Assembly Bill (A.B.) 9640, also known as the “New York state DREAM Act,” recently passed the New York State Assembly and is now being considered by the Senate’s Higher Education Committee. The bill is a reincarnation of Assembly Bill 2597, an identical bill, which was defeated in the Senate in March of this year by two votes. This legislation, if enacted, would make illegal aliens eligible for taxpayer-funded financial aid at all New York’s public colleges and universities. The bill would also create a separate scholarship fund, called the New York DREAM fund, accessible only to students who have at least one parent who is an immigrant.
According to the state comptroller, the number of illegal aliens who stand to benefit from the DREAM Act is estimated to be about 8,300. As a result, A.B. 9640 would cost New York taxpayers as much as $25 million per year. (See both the Wall Street Journal, May 13, 2014 and Latin Post, Jun. 3, 2014 for more deails.) This would be on top of the money New York taxpayers already spend providing illegal aliens with in-state tuition at New York’s public colleges and universities. (See NY CLS Educ. § 6206) Wow! Enough is enough already! New Yorkers cannot afford this additional giveaway to citizens of foreign countries.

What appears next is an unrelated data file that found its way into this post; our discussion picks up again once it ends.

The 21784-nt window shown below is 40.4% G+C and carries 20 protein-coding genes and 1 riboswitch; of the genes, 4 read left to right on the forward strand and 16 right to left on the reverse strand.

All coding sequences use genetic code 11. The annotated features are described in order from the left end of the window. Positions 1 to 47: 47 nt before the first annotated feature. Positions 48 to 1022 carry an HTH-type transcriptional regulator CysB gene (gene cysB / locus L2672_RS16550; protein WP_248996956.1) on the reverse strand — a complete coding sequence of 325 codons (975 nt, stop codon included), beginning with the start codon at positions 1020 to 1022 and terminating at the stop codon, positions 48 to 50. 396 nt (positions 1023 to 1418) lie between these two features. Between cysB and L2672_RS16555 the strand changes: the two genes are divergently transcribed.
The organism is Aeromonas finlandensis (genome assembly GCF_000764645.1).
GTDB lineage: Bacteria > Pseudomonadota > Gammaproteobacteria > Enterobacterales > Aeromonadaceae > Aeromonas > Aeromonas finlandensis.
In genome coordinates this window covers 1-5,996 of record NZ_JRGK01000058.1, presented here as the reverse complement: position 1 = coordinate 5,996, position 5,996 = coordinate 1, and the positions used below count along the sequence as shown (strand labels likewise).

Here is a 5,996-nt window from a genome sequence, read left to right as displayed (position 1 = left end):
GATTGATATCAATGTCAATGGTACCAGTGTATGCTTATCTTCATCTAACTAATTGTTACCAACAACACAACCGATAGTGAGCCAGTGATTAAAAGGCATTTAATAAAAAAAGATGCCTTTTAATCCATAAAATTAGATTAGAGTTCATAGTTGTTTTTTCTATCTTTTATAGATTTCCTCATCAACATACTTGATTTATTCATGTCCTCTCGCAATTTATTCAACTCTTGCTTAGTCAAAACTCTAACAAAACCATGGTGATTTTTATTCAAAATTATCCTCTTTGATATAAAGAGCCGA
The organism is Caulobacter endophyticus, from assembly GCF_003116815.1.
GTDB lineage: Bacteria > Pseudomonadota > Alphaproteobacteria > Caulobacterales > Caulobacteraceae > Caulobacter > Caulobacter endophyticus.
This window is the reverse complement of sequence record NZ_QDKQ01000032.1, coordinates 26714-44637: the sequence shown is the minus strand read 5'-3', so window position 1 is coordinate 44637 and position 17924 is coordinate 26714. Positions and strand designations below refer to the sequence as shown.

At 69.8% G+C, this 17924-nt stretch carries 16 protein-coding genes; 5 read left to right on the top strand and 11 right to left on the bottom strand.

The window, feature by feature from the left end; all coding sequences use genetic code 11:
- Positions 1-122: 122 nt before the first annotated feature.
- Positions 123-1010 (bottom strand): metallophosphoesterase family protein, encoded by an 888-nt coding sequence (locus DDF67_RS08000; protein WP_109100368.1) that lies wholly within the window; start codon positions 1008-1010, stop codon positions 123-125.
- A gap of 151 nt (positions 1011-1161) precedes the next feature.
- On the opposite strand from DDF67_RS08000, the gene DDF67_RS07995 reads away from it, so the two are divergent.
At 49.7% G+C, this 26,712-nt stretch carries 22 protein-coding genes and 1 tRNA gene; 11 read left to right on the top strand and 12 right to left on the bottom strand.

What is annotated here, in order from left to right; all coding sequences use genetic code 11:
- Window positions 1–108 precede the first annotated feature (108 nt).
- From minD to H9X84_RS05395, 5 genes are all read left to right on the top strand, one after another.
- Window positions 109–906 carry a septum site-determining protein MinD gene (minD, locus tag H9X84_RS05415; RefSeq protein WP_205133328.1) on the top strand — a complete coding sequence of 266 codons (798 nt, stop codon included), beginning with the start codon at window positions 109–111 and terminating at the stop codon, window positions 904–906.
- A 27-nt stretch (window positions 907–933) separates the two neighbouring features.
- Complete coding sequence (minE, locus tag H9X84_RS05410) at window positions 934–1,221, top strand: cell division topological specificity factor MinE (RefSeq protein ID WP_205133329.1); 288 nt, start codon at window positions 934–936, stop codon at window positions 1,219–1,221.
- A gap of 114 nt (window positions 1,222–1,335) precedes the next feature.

Make no mistake: If passed, this legislation will harm New York’s higher education system, which is already suffering a budget crisis, and, consequently, taxpayers and citizen and legal resident students. Specifically, state fiscal support for higher education has decreased by 14.7 percent, or by a total of nearly $2 billion, between FY 2008 and FY 2013, despite significant increases in enrollment in the State University of New York (SUNY) and City University of New York (CUNY) schools. During this period, New York’s public colleges and universities were forced to increase tuition on average by more than 17.5%, reduce grants and scholarships, eliminate staff positions, close campuses, eliminate academic programs, reduce class offerings, increase class sizes, postpone necessary renovations, and make countless other subtractions. As a result of these budget cuts and annual tuition hikes, New York’s graduates possess more education-related debt than ever, carrying an average of $25,537 of debt, with over 60 percent of students relying on loans to fund their education.
A.B. 9640 would only serve to further damage and strain delicate budgets, divert funds from the state’s citizen and legal resident students, reduce the quality of public education in New York, and impose additional burdens on New York taxpayers – who heavily subsidize post-secondary public education – and parents and students – through tuition hikes – to make up the loss. Clearly, this legislation is fiscally irresponsible.